Historical Context in A Christmas Carol

Historical Context Examples in A Christmas Carol:

Preface 1

"I HAVE endeavoured in this Ghostly little book..."   (Preface)

Charles Dickens loved Christmas and had very fond memories of the holiday with his family. In 1843, a father of several children himself, Dickens read a report on child labor abuses in England. The report prompted Dickens to visit the Field Lane Ragged School (ragged schools were schools that provided free education, and in some cases food, shelter, and clothing to poor children) but was horrified by the conditions. This ultimately encouraged Dickens to write a politically productive novel that would “raise” awareness.

"decrease the surplus population..."   (Stave One)

As Victorian England was in an economic crisis, there was a movement that advocated for population reduction. Thomas Malthus, a British economist, was widely credited as one of the founders of this ideology. His publications theorized that a population “surplus” would mean a food supply deficit and that solving this problem meant strictly limiting reproduction. Malthus later supported the institution of workhouses since separating families was thought to decrease reproduction and increase industrial productivity. It is unclear if Scrooge has read Malthus or not, but he seems to have been influenced by this popular belief that population control should start with the poor.

"Treadmill..."   (Stave One)

The “treadmill” or “treadwheel” was a device introduced to British prison systems in 1818 by Sir William Cubitt, an engineer. As punishment, prisoners would be forced to climb wooden steps on rotation in order to generate power. The treadmill was commonly used for power to grind grains, but sometimes was simply used for punishment. Treadwheels could also be found in union workhouses, wherein the poor resident workers were “employed” to generate power for ten hours a day with a short break. The use of treadwheels for punishment and forced labor was eventually banned in Britain by 1898

" Union workhouses..."   (Stave One)

One of the main political issues that Dickens was concerned with was the astounding level of poverty in 19th-century England, especially in London. Often the poor, sick, mentally ill, or orphaned would end up in a “union workhouse.” These workhouses were established by the British Government’s Poor Law Amendment Act of 1834 in order to offer food and shelter to the poor in exchange for work. The workhouses were notoriously overcrowded, unclean, and many people nearly starved. The work itself was grueling and designed to keep workers busy at all times. Children were not exempt from working and were often denied visiting rights to their parents who were forced to stay in separate barracks.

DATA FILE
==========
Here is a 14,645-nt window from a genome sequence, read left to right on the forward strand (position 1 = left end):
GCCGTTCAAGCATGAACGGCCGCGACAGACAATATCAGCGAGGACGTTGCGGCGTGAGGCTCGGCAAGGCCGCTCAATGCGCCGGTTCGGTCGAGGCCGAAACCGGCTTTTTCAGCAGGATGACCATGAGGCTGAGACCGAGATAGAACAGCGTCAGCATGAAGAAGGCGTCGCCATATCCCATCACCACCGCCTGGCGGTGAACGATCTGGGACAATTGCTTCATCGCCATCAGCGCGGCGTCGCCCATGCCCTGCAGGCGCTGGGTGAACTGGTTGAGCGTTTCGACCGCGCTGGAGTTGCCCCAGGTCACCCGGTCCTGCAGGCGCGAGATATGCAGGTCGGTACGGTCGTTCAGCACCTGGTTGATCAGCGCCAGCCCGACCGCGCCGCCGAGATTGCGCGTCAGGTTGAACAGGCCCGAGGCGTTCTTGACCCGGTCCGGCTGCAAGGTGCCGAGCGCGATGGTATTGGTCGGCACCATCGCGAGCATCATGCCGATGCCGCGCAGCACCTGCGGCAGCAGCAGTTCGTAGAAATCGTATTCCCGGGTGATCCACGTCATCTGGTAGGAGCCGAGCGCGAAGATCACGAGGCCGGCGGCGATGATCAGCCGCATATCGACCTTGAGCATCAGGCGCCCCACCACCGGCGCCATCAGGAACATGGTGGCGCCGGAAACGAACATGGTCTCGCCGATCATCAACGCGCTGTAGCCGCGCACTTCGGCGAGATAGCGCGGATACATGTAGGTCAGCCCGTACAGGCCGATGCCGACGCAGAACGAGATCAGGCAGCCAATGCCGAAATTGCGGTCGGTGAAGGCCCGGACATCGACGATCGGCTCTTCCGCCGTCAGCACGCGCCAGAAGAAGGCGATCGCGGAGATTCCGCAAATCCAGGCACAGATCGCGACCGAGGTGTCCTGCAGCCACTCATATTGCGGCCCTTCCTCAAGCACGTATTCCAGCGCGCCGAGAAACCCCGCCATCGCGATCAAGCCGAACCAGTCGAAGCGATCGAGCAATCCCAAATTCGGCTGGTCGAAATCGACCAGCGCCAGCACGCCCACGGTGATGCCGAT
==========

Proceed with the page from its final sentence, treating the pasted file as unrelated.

"Oh! I was afraid, from what you said at first, that something had occurred to stop them in their useful course..."   (Stave One)

Dickens does two things in this passage. First, he further characterizes Scrooge as an unsympathetic miser. Second, he has Scrooge represent the ignorant and uncharitable attitude of the wealthy and aristocratic classes of the time, whom Dickens himself despised. Since value was often equated with financial status, Scrooge, and others like him, failed to see value in those who needed financial assistance.

"charwoman..."   (Stave Four)

“Charwoman” refers to a woman hired by a household typically to clean, do chores, etc. During the Victorian era, it was very popular to hire domestic servants, and the number of domestic servants a household had was a marker of socio-economic status. However, since cleaning was a much more time-consuming and grueling task than it is today, most households, even those that were middle-class, at least hired a charwoman.

"half a crown..."   (Stave Five)

"Half a crown," or a "half crown," was equivalent to two shillings and sixpence (six pennies in the United States.) This would be considered quite a generous sum for a quick errand during Dickens's time, and considering that Scrooge could easily fetch the turkey himself, it highlights his change in character. Scrooge is essentially giving this child a Christmas gift.

"Walk-ER..."   (Stave Five)

“Walk-er,” also known as “hookey walker,” was a term that was commonly used to express incredulity. The speaker would often use the word in much the same way that “nonsense” or “humbug” might have been used.